One company fueling the loose chai-drinking trend in its natural form into the spotlight is the Dallas, Texas-based e-tailer Chai.com. The company has its roots in the tiny rural village of Veravil, in the Western state of Gujarat in India. Chai.com sells chai teas and related products, with an expertise built upon years of emmersion in the local spice market.

“My grandfather moved to South Africa from India when both were British colonies,” comments Kamini Mamdani, “and there he became a businessman. As things began to shift politically in South Africa, my parents decided to move to America for a better future for their children. We still have our family house and farm in India, which is a priceless link to our past.”

Chai.com has been a family effort; the concept for the company was developed by owner Kamini Mamdani, using a recipe from her mother, Mani Vallabh. With the help of her husband, Kamini developed a web site and structured the back-end of the business, including its on-line order processing. Her parents oversee the administration procedures and her cousin, a marketing consusltant, helps position chai.com as a new player in the world of tea.

Kamini Mamdani has developed her company to cater to the increasing demand for chai in the tea sector. “I think the market for chai is very promising….While there are more chai brands than ever before, customers will tend to be loyal to flavors they prefer from vendors who pay attention to packaging, service and quality….It is also quickly becoming general knowledge that tea, both black and green, offers many health benefits. Chai augments that with the therapeutic benefits of the spices included. For that reason and for its flavor, chai can be a formidable competitor to coffee.

Mamdani’s business is strictly a Web venture for now. While there are other companies out there selling chai on line, they can be said to service all the regional flavor preferences of India. Chai.com’s tea is specific to the state of Gujarat and use all the spices commonly found in that area.

“We started this business when I was in graduate school,” comments Mamdani, “and having a store was not a feasible idea. So we decided to try an on-line store and so far we have been very satisfied with the response. We are in our second year of business and our revenue has increased 200%. This occurred in tandem with the acquisition of the URL, Chai.com, which instantly quadrupled the amount of traffic to our website.”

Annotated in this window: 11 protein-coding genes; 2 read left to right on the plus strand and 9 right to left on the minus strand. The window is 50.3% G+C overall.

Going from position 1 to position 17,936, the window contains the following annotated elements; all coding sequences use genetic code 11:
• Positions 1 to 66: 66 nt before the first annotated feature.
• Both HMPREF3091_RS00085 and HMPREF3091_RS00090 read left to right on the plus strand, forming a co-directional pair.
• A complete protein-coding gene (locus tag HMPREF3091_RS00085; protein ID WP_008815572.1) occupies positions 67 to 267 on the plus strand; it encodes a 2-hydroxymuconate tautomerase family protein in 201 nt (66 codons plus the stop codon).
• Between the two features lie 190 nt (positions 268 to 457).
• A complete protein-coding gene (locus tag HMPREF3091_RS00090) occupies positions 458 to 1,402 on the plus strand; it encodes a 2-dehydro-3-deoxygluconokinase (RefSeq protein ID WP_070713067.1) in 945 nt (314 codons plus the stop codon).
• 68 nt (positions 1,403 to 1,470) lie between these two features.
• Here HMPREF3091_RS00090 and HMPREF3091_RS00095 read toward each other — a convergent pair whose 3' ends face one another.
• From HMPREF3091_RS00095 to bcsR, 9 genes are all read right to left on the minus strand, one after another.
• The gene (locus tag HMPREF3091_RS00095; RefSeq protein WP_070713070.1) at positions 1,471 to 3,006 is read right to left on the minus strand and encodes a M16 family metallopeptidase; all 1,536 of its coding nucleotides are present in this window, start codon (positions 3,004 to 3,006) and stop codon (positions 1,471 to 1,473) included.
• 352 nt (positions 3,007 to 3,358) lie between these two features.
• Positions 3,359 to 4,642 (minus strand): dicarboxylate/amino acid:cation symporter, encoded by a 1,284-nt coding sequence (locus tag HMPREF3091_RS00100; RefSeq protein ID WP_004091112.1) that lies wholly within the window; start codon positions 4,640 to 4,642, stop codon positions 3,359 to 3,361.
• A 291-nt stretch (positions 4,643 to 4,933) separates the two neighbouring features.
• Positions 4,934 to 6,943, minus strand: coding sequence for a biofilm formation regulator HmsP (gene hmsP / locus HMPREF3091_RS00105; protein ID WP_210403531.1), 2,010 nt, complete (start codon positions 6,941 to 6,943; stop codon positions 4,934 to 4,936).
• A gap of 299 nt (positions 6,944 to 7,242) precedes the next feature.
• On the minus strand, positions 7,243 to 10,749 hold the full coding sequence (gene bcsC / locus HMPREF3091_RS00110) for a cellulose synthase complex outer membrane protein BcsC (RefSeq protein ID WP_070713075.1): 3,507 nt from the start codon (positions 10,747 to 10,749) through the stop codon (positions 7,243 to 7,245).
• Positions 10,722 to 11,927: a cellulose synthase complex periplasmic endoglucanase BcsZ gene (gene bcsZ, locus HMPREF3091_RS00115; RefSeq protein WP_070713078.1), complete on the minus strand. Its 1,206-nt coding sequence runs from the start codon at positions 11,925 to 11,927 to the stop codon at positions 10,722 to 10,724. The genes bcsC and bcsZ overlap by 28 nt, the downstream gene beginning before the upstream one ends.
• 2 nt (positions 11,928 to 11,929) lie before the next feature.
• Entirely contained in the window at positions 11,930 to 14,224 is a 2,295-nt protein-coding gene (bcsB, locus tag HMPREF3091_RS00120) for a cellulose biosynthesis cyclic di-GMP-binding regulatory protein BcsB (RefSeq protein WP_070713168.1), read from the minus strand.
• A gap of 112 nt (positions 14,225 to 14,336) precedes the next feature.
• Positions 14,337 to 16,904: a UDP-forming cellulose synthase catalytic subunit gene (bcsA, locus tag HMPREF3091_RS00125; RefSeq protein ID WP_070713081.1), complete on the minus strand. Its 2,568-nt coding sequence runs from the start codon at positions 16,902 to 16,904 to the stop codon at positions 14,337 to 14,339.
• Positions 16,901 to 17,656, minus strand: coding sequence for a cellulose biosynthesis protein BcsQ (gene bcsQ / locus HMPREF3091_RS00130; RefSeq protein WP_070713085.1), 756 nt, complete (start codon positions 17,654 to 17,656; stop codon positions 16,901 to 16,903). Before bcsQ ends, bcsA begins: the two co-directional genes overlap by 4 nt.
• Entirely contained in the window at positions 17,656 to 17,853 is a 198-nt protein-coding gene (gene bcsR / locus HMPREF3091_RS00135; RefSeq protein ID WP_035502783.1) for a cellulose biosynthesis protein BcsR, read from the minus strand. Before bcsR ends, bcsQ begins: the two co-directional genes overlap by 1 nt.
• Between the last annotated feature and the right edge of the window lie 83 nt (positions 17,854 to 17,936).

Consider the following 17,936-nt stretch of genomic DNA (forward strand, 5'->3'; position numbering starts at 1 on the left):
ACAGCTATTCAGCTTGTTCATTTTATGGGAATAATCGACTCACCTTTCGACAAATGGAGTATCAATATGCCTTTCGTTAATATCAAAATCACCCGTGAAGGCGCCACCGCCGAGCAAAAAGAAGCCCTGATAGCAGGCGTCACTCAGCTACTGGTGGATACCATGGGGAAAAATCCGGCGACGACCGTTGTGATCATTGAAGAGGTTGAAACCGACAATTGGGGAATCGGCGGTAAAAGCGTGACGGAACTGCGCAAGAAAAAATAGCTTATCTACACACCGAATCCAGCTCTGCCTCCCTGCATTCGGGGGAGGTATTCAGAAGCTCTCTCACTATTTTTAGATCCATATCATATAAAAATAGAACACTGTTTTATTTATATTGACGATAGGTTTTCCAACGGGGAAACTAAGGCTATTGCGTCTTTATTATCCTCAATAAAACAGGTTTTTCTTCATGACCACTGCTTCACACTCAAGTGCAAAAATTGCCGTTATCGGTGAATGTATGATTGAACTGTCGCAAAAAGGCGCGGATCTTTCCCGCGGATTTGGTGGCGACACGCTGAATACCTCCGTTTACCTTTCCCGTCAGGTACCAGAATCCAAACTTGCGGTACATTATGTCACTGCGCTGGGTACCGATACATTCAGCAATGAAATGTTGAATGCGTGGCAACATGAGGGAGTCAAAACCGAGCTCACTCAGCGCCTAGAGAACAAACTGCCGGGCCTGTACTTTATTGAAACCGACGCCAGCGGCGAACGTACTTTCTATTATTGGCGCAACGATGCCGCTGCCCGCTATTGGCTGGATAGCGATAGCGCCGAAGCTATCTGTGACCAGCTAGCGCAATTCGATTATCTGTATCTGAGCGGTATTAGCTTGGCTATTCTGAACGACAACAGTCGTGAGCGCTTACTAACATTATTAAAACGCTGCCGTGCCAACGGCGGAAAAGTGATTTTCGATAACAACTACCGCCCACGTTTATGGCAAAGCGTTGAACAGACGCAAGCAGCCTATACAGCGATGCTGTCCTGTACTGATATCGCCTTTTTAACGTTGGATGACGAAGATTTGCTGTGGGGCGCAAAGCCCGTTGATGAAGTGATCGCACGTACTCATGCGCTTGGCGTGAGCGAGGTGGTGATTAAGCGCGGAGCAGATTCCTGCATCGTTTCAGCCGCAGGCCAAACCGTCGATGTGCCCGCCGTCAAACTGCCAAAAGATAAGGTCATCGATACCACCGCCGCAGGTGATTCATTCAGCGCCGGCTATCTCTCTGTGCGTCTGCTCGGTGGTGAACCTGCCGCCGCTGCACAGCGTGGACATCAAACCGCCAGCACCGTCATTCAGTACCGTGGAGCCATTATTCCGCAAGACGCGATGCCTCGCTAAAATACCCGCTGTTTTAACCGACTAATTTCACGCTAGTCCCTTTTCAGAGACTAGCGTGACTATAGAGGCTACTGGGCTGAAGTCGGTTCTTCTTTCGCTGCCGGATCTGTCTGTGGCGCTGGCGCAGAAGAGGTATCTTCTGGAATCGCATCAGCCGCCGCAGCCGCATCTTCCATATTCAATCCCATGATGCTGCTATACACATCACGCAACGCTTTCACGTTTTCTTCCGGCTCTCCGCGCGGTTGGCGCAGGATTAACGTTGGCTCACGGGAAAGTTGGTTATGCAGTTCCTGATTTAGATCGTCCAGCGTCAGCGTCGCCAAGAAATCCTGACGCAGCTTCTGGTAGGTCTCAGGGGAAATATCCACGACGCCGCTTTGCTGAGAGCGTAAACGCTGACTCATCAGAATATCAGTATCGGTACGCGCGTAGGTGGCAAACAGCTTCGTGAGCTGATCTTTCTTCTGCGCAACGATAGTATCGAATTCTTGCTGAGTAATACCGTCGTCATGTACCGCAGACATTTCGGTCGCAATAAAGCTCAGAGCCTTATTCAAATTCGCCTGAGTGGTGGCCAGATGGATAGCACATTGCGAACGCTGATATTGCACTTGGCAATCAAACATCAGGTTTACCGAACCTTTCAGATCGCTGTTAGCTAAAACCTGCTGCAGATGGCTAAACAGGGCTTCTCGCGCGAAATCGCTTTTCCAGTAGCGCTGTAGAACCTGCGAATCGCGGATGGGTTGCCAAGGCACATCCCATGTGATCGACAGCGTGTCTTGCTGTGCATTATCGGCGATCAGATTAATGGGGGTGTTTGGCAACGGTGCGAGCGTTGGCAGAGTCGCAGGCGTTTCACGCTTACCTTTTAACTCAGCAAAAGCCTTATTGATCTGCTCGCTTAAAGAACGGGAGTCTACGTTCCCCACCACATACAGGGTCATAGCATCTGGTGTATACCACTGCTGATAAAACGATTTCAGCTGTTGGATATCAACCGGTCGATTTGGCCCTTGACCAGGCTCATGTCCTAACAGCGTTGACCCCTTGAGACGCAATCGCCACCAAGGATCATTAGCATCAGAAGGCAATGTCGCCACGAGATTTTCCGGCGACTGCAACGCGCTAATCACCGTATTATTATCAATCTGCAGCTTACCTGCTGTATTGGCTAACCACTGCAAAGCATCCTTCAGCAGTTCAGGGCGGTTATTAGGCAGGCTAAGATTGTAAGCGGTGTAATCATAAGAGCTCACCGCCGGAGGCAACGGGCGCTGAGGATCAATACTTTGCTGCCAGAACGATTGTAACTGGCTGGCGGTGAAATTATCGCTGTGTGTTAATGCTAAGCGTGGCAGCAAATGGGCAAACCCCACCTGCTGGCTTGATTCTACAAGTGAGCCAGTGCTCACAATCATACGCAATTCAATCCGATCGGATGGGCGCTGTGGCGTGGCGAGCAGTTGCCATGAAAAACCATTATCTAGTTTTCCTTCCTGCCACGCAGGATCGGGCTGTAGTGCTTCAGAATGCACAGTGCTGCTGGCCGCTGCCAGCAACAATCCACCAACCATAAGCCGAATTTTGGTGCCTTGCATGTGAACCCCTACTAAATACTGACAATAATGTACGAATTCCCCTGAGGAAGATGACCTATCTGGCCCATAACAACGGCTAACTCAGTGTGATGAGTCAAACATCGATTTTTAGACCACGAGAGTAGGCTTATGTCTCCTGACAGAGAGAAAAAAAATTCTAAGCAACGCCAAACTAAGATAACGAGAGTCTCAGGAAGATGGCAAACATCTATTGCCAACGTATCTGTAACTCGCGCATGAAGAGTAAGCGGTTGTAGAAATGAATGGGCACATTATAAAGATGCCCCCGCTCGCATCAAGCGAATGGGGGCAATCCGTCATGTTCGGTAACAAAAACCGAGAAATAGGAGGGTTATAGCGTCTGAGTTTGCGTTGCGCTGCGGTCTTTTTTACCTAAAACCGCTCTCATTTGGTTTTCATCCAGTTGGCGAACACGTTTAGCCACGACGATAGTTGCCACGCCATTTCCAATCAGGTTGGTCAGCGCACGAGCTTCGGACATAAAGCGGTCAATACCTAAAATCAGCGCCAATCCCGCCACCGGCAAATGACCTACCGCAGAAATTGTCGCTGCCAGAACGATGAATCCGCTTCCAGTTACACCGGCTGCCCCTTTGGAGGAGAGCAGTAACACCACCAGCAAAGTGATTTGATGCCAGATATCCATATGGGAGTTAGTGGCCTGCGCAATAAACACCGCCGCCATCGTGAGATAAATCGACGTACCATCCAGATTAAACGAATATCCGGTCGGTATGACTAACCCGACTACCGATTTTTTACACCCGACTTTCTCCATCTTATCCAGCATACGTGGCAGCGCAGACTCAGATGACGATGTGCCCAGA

“Our customers are all individual purchasers. We are working to develop partnerships with stores and coffee and tea shops. We expect growth to continue as we explore distribution channels domestically and internationally. Our orders have come from all over the world, including Brazil, Egypt, Italy, England and Japan.”

“The key,” she notes, “is to have a customer stay loyal to your chai….We are happy being e-tailers, but have had many inquiries from coffee and tea shops interested in serving our products, so our focus will be on developing those partnerships.”

Instant chai has enjoyed its moment in the spotlight. Now it’s time for retailers to get ready to welcome the pure product. “The benefit to instant chai is that it is much more accessible and it piques the interest of chai drinkers. We have had several customers who have to come us by way of drinking instant chai who say they are now ready to try “authentic” chai. Our challenge at Chai.com is to continue to offer chai as we know it but still make it convenient for our customers.

If you would like more information, you can contact Chai.com at (214) 642-6464, 1.888.986.CHAI, or visit www.chai.com

Tea & Coffee - January/February 2001